Burma’s notorious online defamation law remains the tool of choice for powerful people in the country who seek to punish those who are trying to hold them accountable, and the amendment of the law in August has had “no discernible impact” on this, says a new report by the rights groups Free Expression Myanmar.
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The jailing of Zaw Pe, a journalist for the DVB, and the imprisonment of several journalists from Unity journal is a typical example of government doubletalk on press freedom and political reforms. This is the real nature of the still military controlled “civilian” government. It fears transparency.
Restrictions on media coverage of ‘cultural and religious’ topics to remain, but government advisor hails end to draconian laws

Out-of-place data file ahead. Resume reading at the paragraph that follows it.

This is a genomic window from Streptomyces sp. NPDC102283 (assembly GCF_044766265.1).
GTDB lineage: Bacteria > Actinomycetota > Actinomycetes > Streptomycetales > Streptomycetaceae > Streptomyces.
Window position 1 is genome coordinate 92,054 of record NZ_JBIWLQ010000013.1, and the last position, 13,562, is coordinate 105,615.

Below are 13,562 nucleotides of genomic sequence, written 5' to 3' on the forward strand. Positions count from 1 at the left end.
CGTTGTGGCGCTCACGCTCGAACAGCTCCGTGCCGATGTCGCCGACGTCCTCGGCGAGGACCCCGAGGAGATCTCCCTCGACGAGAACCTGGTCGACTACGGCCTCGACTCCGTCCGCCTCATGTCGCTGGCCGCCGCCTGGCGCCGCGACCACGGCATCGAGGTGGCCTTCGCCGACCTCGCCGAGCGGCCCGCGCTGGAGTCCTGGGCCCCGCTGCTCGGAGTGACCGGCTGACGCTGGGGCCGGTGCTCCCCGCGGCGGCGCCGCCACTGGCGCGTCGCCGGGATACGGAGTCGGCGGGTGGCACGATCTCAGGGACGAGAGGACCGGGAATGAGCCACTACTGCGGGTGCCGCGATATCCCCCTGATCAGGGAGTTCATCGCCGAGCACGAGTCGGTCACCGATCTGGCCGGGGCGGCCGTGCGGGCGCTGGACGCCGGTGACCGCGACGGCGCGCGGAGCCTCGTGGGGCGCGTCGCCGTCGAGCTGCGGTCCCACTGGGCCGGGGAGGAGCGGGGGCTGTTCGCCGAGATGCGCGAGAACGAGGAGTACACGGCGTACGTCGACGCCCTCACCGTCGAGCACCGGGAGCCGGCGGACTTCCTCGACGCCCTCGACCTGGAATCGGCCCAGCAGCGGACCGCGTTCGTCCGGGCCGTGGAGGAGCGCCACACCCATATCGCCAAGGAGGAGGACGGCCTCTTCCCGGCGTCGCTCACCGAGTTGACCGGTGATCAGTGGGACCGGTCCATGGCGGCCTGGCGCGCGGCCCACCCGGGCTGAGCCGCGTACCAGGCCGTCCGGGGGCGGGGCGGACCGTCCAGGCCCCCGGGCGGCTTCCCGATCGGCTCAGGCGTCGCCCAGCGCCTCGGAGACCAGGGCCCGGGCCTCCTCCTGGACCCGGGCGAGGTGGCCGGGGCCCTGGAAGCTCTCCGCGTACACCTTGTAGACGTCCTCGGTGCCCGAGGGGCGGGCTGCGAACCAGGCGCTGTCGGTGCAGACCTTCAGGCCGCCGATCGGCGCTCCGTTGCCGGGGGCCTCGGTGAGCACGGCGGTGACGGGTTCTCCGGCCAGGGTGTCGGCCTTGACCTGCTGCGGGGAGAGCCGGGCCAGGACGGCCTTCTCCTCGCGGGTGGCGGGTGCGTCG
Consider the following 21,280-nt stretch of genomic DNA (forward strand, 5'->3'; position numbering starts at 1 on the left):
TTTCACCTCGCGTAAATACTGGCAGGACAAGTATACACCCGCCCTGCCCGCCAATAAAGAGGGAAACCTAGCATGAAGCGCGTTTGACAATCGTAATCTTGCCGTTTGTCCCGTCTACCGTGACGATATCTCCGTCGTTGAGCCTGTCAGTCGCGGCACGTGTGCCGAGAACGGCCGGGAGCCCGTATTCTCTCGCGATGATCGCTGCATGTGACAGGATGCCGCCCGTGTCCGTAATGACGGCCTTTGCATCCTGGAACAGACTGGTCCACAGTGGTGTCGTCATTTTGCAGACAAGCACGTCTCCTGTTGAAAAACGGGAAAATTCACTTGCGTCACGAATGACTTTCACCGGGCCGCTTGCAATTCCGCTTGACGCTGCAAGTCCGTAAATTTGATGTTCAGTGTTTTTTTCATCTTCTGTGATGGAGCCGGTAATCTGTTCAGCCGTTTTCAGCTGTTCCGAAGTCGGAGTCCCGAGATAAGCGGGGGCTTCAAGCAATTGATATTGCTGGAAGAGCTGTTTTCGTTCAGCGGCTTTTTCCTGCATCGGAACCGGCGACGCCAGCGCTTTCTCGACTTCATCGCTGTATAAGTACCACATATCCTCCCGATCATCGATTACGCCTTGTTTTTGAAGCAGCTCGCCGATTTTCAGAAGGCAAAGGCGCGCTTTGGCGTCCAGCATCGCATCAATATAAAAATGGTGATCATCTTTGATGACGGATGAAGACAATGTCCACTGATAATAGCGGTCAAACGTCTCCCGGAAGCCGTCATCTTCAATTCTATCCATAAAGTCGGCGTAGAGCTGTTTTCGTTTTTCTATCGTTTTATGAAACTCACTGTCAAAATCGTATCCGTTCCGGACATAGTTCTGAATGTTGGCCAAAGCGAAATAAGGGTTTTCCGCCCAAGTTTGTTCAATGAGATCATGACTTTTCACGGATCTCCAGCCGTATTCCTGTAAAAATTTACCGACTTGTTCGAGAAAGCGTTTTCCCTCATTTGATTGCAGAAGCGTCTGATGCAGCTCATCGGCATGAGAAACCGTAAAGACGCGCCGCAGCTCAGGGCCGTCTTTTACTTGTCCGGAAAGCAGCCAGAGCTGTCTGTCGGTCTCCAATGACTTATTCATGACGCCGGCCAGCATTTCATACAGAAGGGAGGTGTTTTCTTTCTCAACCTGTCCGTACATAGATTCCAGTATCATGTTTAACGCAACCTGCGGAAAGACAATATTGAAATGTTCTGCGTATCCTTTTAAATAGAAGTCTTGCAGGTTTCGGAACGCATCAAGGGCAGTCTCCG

Editors anxious about amendment to media laws that will place the onus of censorship on them rather than the censor board
Journalists inside Burma call for the relaxation of Burma’s draconian censor laws to mark world press freedom day
New unit set up within Burma’s censor board will target loopholes in press laws as the government looks to tighten media control in the run-up to elections
June 30, 2009 (DVB), Media watchdogs have condemned the sentencing of a Burmese journalist reporting on the trial of Aung San Suu Kyi, and said that coverage of the trial[…]
Aug 01, 2007 (DVB)
May 25, 2007 (DVB)
May 01, 2007 (DVB)
A Yangon court will proceed with prosecuting two Reuters journalists accused of violating Burma’s Official Secrets Act, a ruling that will heighten concerns of press freedom advocates who see the case as a seminal indicator of progress in a country long-known for censorship and antagonism toward the Fourth Estate.